Charoen Krung Road

Bangkok, Thailand

Charoen Krung Road

Charoen Krung Road (Thai: ถนนเจริญกรุง, pronounced [tʰā.nǒn t͡ɕā.rɤ̄ːn krūŋ]) is a major road in Bangkok and the first in Thailand to be built using modern construction methods. Built during 1862–1864 in the reign of King Mongkut (Rama IV), it runs from the old city centre in Rattanakosin Island, passes through Bangkok's Chinatown, continues into Bang Rak District, where it formerly served the community of European expatriates, and ends in Bang Kho Laem. Construction of the road marked a major change in Bangkok's urban development, with the major mode of transport shifting from water to land. Charoen Krung Road was Bangkok's main street up to the early 20th century, but later declined in prominence. It is still home to many historic buildings and neighbourhoods, which are beset by changes as extension of the underground MRT is poised to drive new development.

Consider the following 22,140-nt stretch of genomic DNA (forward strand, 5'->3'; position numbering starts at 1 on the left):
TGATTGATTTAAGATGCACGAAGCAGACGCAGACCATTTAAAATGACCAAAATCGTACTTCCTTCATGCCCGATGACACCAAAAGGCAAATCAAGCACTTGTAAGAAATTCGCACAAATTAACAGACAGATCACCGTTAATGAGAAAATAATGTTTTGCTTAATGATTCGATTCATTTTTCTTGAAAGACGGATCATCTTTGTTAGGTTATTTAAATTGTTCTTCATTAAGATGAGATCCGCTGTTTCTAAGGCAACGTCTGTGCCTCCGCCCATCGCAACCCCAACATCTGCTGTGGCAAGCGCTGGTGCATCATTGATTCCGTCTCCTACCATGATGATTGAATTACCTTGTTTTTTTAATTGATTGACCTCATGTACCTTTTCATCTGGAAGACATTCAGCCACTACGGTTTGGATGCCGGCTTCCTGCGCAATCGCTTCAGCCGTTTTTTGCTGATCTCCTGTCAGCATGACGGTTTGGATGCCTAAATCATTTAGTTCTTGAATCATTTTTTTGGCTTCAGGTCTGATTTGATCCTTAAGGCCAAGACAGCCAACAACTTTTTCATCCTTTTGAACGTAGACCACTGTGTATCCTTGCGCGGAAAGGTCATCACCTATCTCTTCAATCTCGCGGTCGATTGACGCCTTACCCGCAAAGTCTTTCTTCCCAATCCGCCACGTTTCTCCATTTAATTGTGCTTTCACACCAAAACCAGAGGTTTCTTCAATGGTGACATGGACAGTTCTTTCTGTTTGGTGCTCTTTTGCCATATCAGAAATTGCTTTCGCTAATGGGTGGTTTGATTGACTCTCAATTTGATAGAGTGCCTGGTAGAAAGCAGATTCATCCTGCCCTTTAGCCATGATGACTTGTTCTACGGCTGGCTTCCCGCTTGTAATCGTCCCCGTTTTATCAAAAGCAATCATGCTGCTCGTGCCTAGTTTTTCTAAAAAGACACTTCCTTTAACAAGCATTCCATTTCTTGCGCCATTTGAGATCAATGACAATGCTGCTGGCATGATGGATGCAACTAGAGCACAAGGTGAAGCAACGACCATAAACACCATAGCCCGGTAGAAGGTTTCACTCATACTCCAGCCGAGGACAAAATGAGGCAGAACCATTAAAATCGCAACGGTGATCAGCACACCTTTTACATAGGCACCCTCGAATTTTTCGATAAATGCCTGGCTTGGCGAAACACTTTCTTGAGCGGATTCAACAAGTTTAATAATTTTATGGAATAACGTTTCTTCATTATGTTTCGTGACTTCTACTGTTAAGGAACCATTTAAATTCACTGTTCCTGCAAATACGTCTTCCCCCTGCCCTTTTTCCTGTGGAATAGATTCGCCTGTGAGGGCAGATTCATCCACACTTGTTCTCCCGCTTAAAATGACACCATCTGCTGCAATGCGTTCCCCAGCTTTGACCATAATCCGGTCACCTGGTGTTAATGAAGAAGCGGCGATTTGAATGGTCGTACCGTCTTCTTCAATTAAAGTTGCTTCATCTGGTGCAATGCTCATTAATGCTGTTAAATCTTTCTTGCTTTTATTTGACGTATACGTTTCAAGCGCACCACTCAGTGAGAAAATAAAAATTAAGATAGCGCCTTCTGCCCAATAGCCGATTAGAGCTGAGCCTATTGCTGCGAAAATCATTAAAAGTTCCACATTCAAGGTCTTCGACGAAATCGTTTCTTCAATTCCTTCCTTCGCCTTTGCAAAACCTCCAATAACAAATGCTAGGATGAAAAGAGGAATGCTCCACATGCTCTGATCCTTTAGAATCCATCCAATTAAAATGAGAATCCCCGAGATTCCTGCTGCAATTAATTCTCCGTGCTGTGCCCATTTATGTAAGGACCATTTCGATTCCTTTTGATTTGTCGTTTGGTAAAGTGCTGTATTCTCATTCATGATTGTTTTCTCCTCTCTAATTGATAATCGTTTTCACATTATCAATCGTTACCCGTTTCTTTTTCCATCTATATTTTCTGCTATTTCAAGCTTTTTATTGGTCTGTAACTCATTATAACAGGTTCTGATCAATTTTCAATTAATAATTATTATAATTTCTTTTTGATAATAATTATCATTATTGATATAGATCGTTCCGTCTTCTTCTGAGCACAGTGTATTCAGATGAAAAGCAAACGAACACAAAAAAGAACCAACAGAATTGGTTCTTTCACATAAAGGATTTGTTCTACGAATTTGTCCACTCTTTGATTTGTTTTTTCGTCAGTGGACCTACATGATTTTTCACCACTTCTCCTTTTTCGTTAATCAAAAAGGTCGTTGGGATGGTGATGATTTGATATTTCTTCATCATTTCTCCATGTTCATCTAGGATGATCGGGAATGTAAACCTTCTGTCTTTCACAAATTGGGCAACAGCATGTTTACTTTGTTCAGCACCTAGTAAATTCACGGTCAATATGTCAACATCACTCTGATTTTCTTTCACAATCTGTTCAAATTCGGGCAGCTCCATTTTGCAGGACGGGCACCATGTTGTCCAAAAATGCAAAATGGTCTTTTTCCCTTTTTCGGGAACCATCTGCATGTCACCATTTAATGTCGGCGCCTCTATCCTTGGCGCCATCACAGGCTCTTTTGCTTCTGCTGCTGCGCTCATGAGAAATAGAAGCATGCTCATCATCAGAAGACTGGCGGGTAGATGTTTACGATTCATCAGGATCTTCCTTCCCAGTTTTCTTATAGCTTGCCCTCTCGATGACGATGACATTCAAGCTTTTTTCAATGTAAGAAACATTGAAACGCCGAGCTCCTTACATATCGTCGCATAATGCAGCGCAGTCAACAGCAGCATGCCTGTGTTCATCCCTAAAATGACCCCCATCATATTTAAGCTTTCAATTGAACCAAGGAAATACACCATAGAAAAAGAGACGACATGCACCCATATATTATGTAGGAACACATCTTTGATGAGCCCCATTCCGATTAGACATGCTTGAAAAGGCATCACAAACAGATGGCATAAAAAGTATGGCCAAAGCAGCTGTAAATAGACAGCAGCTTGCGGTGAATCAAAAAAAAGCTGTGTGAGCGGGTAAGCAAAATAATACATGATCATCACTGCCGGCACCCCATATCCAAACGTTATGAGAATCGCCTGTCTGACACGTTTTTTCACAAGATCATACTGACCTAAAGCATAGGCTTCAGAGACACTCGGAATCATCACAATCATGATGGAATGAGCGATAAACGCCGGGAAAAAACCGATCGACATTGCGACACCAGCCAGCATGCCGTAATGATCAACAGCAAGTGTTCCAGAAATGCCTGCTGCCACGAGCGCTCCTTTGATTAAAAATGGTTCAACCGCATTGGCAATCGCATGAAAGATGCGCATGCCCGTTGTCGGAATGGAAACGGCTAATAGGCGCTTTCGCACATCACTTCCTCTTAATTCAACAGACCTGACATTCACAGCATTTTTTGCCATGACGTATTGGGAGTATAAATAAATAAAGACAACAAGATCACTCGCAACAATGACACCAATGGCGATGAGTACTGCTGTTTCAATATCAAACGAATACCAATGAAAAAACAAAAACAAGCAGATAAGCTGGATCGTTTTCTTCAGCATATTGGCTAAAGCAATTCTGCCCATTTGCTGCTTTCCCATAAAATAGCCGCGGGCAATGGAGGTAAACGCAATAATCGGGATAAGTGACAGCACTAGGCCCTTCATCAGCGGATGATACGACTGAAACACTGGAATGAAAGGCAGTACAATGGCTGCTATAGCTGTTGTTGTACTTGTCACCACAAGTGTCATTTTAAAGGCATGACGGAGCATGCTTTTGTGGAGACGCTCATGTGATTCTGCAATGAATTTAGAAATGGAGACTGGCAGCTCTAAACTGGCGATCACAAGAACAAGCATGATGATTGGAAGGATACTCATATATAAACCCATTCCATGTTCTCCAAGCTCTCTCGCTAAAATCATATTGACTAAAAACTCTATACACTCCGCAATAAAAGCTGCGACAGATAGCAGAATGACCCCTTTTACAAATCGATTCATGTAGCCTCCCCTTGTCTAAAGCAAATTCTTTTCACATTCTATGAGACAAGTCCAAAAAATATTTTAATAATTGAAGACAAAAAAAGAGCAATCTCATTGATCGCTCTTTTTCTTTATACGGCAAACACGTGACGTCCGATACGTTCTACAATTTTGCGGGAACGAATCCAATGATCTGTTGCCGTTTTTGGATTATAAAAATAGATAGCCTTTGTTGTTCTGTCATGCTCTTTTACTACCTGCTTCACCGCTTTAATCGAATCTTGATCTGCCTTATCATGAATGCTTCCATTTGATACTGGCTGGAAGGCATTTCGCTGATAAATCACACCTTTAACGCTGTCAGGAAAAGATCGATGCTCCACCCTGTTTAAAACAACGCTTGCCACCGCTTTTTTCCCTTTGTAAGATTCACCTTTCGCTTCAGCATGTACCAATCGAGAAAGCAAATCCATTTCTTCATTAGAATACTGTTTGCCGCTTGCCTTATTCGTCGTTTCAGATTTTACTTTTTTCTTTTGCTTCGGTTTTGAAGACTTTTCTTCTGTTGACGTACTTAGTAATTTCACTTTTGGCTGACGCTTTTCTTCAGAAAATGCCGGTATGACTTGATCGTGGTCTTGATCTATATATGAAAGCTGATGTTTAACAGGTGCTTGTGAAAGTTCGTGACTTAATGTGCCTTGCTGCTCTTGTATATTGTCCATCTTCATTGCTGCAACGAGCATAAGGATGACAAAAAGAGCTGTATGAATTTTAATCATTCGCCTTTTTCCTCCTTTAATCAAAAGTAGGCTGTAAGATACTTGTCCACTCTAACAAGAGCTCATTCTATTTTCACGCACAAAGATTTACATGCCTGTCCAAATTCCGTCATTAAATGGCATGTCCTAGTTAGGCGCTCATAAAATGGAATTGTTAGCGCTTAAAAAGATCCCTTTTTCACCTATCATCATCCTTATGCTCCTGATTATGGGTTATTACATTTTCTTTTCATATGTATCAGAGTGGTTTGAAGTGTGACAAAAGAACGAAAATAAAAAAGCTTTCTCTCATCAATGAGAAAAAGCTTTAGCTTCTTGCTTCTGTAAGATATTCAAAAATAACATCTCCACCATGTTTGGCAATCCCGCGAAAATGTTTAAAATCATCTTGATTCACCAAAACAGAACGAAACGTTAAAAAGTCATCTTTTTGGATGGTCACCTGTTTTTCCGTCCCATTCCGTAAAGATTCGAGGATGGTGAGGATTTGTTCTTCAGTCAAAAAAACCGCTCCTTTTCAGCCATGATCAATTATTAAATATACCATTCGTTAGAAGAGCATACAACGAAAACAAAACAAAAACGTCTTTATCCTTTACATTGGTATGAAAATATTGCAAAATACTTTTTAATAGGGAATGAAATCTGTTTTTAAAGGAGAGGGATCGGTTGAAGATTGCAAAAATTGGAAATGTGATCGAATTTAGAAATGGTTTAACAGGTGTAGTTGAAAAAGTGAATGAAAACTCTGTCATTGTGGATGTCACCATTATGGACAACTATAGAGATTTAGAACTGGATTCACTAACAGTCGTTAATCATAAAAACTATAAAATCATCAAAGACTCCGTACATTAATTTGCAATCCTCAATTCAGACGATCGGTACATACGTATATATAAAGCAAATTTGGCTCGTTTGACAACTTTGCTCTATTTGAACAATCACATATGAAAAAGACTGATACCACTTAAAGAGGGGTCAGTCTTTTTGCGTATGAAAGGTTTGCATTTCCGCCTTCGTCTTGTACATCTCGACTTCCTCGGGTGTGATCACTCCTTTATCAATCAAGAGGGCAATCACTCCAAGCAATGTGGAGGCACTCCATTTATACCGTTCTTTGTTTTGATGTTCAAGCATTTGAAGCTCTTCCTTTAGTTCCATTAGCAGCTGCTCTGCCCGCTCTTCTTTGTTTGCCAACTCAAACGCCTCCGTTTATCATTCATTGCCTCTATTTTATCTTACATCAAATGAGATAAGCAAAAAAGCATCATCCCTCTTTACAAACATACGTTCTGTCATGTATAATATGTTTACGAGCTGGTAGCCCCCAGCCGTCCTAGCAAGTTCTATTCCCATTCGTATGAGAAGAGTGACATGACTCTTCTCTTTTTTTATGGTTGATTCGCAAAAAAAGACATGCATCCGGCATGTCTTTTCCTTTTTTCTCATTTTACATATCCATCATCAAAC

Until the mid-19th century, the primary means of transport in Bangkok (and Siam in general) was by boat. This began to change as the country opened up to Western ideas and influences, and underwent modernization during the reign of King Mongkut (Rama IV, r. 1851–1868). The signing of the Bowring Treaty in 1855 marked the beginning of increasing Western political and economic influence, and many foreigners set up diplomatic missions, trading companies and residences on the east bank of the Chao Phraya River, just beyond the newly expanded city limits marked by Phadung Krung Kasem Canal, which had been dug in 1851.



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